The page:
A common scenario in this day and age: it’s way past time for bed, but you have to check your phone one more time. A few hours later, you find yourself watching yet another recipe video that you will never attempt. And oh, look at that cute dog footage. And well, that video about saving sea turtles started playing as soon as you scrolled past it, so you might as well take two minutes to finish it off.
I myself admit that I’ve found myself watching the same videos of Mark Zuckerburg’s conversation with Congress several times this week.
It seems like there is a video for everything. Whether it’s a live feed or a classic YouTube goof, videos catch our attention and remain in our memory, and have infiltrated our beloved internet. The combination of visual and audio stimuli really resonates in our brains. So, it’s not surprising that marketers who use video grow revenue 49% faster than those who do not.
How Video Prospecting Works
In order to understand what video prospecting is, it’s important to first clarify what it is not. Video prospecting is not autoplay videos all over your website. Even though video ads have a high click-through rate, Hubspot found that 51% of people have a low opinion of companies that use autoplaying video ads, not to mention those moments where you forget how high your volume is set, then an ad interrupts your browsing on full blast. Ouch.
So what is video prospecting, and how does it work? What is this magical, futuristic technique that has a reputation for increasing sales opportunities four or five times over? It starts by incorporating videos into prospecting emails and contact with potential clients. Research shows that the average business prospect receives almost 200 e-mails a day, and using video will help yours stand out. In fact, even just adding the word “video” to the subject line of an email can increase open rates anywhere from 7 to 13 percent. (Although we recommend actually including a video in the email too.)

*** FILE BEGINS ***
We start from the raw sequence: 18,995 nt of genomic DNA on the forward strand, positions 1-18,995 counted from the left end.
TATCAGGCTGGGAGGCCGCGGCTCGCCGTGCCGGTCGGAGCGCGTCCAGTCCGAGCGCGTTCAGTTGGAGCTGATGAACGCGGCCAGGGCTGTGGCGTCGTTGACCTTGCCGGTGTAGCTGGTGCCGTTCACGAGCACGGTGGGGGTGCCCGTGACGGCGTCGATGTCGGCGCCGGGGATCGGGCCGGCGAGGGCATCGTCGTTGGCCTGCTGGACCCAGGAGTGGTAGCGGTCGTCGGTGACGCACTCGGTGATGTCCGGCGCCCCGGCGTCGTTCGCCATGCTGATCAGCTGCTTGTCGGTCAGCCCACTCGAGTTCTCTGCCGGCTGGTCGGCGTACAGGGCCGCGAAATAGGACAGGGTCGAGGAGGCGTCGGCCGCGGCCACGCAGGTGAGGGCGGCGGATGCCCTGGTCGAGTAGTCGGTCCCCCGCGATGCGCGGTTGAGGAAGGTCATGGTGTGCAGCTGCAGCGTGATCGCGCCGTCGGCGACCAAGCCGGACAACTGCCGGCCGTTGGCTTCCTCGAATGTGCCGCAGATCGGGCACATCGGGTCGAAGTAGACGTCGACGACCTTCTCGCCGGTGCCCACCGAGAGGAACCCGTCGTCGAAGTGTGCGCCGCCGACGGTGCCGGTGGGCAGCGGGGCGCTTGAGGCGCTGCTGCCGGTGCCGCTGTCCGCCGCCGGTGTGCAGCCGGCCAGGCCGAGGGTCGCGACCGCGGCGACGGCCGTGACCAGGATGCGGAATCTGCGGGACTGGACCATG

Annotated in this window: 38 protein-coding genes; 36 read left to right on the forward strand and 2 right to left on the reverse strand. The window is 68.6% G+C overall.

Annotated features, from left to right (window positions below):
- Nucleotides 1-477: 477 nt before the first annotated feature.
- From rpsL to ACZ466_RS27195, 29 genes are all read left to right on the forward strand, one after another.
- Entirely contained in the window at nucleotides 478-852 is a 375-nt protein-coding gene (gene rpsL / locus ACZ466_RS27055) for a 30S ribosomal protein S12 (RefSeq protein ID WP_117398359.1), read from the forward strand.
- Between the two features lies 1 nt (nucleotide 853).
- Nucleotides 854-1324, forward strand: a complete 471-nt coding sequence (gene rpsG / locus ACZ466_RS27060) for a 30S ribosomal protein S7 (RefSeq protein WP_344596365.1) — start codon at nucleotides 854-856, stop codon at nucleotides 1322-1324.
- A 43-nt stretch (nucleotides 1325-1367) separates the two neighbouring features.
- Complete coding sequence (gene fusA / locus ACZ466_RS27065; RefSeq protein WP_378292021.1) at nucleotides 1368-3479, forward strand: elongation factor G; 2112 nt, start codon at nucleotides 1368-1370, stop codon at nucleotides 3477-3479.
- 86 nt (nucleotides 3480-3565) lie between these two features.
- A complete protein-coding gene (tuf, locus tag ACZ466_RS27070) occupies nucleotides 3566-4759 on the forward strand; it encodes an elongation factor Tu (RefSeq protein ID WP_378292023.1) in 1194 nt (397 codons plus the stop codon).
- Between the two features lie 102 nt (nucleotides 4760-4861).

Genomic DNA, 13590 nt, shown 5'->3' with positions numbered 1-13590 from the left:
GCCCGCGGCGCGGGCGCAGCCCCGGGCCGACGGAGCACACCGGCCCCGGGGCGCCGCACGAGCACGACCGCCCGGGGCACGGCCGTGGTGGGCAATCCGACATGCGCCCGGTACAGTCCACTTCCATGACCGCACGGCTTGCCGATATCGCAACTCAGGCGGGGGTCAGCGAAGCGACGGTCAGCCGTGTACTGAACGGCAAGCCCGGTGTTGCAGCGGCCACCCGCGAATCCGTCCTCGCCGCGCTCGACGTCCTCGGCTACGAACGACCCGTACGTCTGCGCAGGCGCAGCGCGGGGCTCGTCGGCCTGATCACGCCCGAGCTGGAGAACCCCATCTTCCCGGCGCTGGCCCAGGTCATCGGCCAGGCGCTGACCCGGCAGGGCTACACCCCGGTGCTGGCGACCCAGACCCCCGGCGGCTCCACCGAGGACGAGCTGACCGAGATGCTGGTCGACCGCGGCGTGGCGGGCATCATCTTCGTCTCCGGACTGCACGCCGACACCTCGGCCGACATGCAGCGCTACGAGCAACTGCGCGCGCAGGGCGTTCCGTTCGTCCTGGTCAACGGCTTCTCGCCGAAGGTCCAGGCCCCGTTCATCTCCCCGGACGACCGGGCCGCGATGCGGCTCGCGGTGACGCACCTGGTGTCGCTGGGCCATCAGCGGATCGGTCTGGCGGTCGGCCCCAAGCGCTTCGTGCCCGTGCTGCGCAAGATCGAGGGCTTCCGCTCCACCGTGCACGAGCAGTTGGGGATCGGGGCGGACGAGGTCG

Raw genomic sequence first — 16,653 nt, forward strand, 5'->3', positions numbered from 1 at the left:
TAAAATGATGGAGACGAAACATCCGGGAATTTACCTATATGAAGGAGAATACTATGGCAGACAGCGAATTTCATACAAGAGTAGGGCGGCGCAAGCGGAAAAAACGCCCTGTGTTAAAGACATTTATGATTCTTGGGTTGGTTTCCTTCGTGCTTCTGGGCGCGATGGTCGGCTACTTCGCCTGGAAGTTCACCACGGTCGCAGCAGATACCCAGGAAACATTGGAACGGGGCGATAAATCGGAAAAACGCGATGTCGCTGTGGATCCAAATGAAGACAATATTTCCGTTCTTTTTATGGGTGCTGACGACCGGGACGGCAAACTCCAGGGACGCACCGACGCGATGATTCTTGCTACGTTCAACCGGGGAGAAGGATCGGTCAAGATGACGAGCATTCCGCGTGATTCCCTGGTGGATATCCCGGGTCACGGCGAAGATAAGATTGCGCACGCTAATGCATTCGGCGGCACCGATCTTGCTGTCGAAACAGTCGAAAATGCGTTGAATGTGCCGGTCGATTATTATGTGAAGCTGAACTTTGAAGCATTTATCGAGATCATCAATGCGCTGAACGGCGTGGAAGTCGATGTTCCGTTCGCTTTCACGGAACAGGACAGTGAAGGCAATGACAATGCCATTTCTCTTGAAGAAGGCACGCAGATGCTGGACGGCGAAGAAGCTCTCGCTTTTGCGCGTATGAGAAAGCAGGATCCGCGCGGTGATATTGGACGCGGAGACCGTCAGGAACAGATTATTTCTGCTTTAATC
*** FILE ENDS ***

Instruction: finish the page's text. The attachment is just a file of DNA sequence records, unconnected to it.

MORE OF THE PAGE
This is a short, 60-90 second video in which you introduce yourself to the client, prospecting much like you would with a cold call, but with an extra personal touch. This kind of introduction allows the prospect to put a face with your name, and “showcases that there’s a real person on the other side of that message to help create empathy with that prospective buyer.”
Following up with prospects using video is also a possibility. Terrance Kwok at VidYard suggests using screen-capture or screen-sharing technology for a product tour to introduce the client to the ways that you can benefit them. You can even use it to go through their website with them and point out how you may be able to “add value to their role or company.”
A Few Video-Prospecting Basics
Video prospecting is a delicate art. It takes some time and investment, but research has found that it actually does not hinder overall activity levels. In fact, Hubspot found that reps who used video had more productive months overall. That said, there are some video prospecting basics that will allow you to get the best results.
1. Keep it short
VidYard reminds us that the number of people who sit through a video longer than 90 seconds is a lowly 37%.
2. Ensure a killer thumbnail
The thumbnail is the first portion of a video that we see. It is what catches our eye and entices us to click forward. Make sure that you create good visuals that can ensure the prospect will actually watch the video. Jon Spenceley of VidYard uses the example of a rep selling to a shoe company, who held up one of their shoes on camera. The use of this shot as the thumbnail made the customer more interested in what she had to say.
3. Pay attention to audio quality, background, and lighting
Watching out for these details will make your video look more professional in order to make the best impression possible.
Lights, Camera, Action!
In our video-saturated world, video prospecting just makes sense. 38% of salespeople agree that prospecting has gotten more difficult. But records show that incorporating video into your sales cadence has been proven to increase response rates. So what are you waiting for? Get those cameras rolling!